We have thus two different occurrences of Le Corone: in Florence as an attribute of naibi, in Massa Marittima as the name of a game to which a whole paragraph of the laws was specifically dedicated. Now, it is our task to examine if a relation may exist between these two cases, and which it can be. No suggestion about it can as yet be found in the documents.
As for the Florentine cards, I must confess that my first impression had been that a kind of brand was already in use: later on, centuries later on, it was common to find cards mentioned with similar terms that the maker had adopted as a brand of his manufacture. Was it possible that a similar habit already existed, so early? I concluded that it was not possible.
It remained however somewhat puzzling that the crowns of the card figures could become so central to be used as an attribute for the pack. For the same reason, thinking of gold used just for the crowns was also somewhat puzzling: these were not the great paintings in which one could use a lot of gold foils just for providing the Saints with their halos. Moreover, how many crowns can we imagine to have existed in our pack?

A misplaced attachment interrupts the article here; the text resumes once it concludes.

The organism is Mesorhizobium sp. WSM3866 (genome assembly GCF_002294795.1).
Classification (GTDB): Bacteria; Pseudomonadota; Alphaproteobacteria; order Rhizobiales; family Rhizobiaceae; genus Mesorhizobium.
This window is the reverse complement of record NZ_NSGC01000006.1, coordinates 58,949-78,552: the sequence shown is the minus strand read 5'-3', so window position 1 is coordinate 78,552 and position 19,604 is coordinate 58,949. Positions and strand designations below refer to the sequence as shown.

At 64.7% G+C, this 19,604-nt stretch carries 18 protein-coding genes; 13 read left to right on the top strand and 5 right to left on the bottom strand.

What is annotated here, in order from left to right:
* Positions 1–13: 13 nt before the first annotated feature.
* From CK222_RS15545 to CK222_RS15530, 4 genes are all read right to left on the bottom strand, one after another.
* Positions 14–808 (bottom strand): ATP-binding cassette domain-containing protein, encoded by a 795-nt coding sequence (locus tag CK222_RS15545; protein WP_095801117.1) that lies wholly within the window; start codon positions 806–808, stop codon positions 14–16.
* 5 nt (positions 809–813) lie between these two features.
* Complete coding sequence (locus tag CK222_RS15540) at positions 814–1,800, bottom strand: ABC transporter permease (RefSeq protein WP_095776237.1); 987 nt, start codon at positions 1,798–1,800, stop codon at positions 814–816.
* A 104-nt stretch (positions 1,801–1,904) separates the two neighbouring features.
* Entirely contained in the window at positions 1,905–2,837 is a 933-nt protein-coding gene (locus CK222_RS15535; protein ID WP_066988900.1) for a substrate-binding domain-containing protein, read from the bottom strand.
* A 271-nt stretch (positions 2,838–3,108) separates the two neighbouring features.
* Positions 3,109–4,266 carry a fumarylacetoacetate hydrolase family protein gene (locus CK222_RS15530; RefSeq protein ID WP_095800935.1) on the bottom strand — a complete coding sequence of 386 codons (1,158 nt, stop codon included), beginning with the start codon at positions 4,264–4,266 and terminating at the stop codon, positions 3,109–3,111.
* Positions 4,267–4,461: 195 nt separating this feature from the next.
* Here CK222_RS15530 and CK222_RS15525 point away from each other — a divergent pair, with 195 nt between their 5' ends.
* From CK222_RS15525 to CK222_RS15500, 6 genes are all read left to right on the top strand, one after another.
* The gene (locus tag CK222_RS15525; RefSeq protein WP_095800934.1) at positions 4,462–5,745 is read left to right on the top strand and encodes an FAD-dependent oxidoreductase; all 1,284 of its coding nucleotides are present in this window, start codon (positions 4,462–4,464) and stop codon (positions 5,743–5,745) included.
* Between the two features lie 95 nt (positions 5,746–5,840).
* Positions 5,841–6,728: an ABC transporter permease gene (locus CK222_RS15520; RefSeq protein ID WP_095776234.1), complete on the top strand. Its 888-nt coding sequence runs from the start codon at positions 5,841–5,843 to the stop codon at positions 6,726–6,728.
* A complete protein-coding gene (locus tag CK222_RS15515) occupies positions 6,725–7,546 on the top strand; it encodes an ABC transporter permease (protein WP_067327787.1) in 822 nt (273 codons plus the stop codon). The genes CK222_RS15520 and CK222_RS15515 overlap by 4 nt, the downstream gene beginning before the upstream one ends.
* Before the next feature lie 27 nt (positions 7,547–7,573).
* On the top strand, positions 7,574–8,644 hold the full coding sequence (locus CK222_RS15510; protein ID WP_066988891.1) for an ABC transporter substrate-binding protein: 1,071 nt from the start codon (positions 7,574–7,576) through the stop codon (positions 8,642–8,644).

If now we can imagine a much larger involvement of crowns in these cards, up to the point, for instance, to use them as signs for suits, what we obtain is
an unknown card pack. The fact that a similar pack is unknown is not an advantage: anything we say about it can be reasonably doubted, but on the other hand our imagination is free to suggest any possible pattern!